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The James Webb Space Telescope has revealed a stunning view of a cosmic mess

BingMag.com The <b>James</b> <b>Webb</b> <b>Space</b> <b>Telescope</b> has <b>revealed</b> a <b>stunning</b> <b>view</b> of a <b>cosmic</b> mess

NASA's James Webb Space Telescope has this time looked at the huge mess of the Cartwheel Galaxy and revealed new details about star formation and its central black hole.

Webb's powerful infrared vision produced this detailed image of the Cartwheel galaxy and two smaller companion galaxies against a background of many other galaxies. This image provides a new view of how the Chariot galaxy has changed over billions of years.

The Chariot galaxy, located 500 million light-years away in the constellation Sculptor, is a It is a rare cosmic sight. Its appearance, very similar to a wagon wheel, is the result of a violent event. A high-speed collision between a large spiral galaxy and a smaller one not visible in this image. Collisions with galactic dimensions cause a sequence of different and smaller events between the involved galaxies, and the cartwheel is no exception.

This collision has further affected the shape and structure of the galaxy. The Cartwheel Galaxy has two rings, a bright inner ring and a colorful outer ring. Like ripples in a pond after a stone is thrown into it, these two rings spread outward from the center of impact. Because of these distinctive features, astronomers call it a "ring galaxy," a structure less common than spiral galaxies like our Milky Way. It is home to young giant star clusters. On the other hand, the outer ring, which has expanded for about 440 million years, is dominated by star formation and supernovae. As this ring expands, it rips through the surrounding gas and causes stars to form.

BingMag.com The <b>James</b> <b>Webb</b> <b>Space</b> <b>Telescope</b> has <b>revealed</b> a <b>stunning</b> <b>view</b> of a <b>cosmic</b> mess

Hubble image of the Wheelbarrow Galaxy
Credit: NASA, ESA, CSA, STScI, Webb ERO Production Team

Other telescopes, including the Hubble Space Telescope Before this, they had checked the wheel cart galaxy. However, this dramatic galaxy is shrouded in mystery, perhaps due to the large amount of dust obscuring its view. Now James Webb is revealing new insights into the nature of the cartwheel with its ability to detect infrared and beyond visible light. It looks at the universe as close as 0.6 to 5 micrometers and sees important wavelengths of light that allow it to show even more than stars seen in visible light. This is because young stars, many of which form in the outer ring, are less obscured by dust when viewed in infrared light.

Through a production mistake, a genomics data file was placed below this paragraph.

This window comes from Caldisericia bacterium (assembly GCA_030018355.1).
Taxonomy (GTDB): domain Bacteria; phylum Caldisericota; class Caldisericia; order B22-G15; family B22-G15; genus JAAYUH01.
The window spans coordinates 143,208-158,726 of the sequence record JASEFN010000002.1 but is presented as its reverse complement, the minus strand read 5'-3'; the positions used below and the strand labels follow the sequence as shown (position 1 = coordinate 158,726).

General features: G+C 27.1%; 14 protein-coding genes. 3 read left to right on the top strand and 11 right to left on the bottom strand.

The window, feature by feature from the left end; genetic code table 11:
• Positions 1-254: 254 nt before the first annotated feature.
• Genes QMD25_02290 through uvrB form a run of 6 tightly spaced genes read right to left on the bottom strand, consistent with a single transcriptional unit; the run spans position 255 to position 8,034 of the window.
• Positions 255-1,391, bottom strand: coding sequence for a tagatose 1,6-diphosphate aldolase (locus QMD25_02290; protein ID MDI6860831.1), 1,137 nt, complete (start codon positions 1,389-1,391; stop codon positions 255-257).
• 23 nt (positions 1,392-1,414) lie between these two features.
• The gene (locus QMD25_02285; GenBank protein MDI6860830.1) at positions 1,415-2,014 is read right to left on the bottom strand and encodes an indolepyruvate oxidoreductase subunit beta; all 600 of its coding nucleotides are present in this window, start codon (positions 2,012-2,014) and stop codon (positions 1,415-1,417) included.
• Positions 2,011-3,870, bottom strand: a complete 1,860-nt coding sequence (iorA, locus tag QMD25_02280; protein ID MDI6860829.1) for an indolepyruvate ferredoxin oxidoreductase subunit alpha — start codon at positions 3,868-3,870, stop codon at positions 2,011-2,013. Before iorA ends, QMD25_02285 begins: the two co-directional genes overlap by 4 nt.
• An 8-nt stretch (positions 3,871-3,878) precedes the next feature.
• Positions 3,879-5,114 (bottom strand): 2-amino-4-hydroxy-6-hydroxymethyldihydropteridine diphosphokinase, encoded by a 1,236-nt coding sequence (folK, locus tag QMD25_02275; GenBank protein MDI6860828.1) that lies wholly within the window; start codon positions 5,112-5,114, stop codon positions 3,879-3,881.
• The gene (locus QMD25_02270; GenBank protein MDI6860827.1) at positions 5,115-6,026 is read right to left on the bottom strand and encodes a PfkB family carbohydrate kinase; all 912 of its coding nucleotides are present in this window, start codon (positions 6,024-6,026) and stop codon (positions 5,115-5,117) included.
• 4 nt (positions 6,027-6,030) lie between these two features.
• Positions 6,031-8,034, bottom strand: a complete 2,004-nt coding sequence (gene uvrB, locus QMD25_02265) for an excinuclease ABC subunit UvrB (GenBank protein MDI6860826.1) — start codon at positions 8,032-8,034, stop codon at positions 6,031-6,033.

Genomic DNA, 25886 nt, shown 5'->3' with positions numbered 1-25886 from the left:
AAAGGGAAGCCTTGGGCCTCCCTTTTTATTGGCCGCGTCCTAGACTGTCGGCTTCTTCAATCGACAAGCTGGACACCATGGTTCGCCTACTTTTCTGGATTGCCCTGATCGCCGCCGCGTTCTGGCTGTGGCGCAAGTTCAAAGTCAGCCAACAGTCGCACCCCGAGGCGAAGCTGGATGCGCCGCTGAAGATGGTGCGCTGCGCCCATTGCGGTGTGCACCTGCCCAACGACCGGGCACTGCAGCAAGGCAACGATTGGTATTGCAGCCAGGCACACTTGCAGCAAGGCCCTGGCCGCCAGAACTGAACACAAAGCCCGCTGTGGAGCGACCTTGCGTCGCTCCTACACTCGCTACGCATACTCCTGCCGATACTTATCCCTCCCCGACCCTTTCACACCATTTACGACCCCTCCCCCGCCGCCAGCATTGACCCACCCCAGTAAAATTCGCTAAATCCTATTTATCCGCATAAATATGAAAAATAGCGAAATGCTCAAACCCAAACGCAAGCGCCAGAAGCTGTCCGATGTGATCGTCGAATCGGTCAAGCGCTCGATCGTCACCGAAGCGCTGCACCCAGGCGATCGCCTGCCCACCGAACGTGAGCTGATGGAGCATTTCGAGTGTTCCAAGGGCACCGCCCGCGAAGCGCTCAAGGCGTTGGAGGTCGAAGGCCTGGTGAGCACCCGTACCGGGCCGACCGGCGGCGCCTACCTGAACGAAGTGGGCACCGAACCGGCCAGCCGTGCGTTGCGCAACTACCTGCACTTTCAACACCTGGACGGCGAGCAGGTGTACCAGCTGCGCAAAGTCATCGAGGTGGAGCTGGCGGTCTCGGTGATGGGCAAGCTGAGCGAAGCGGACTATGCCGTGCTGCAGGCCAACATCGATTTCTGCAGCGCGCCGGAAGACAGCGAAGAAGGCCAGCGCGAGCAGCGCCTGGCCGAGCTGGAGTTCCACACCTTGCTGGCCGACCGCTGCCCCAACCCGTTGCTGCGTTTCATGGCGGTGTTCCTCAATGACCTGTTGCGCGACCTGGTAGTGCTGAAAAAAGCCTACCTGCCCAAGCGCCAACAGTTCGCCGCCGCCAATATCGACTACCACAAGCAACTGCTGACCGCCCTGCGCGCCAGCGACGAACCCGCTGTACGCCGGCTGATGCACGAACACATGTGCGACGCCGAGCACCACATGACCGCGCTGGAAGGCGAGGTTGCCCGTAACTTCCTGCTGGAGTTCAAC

In this image, Nirkam data are colored blue, orange, and They appear yellow. The galaxy displays many blue dots, which are individual stars or star-forming regions. NIRCAM also shows the difference between the uniform distribution, or shape, of older stellar populations and dense dust in the galactic core compared to the clumpy shape associated with younger stellar populations outside.

However, learning finer details about The dust in the galaxy requires the Web Intermediate Infrared Instrument (MIRI). Miri's data are highlighted in red in this composite image and show regions in the Cartwheel Galaxy that are rich in hydrocarbons and other chemical compounds, as well as silicate dust, similar to much of the dust on Earth.

These regions They form a series of spiral blades that essentially form the skeleton of the galaxy. These vanes were also seen in previous Hubble observations published in 2018, but they are much more prominent in this web image.

BingMag.com The <b>James</b> <b>Webb</b> <b>Space</b> <b>Telescope</b> has <b>revealed</b> a <b>stunning</b> <b>view</b> of a <b>cosmic</b> mess

Web observations confirm that the Wheelbarrow Galaxy is in a very transient phase. The galaxy, which was probably a normal spiral galaxy like the Milky Way before the collision, will continue to change shape.

While the web, as the world's premier Space science observatory, provides a snapshot of the current state of the wheel. It gives us a cart, but it also reveals a view of what happened to this galaxy in the past and how it will evolve in the future.

  • Look at Galaxies, stars and supernova remnants in the X-ray spectrum

Cover photo: The Wheelbarrow Galaxy as seen by James Webb
Credit: NASA, ESA, CSA, STScI


Source: NASA

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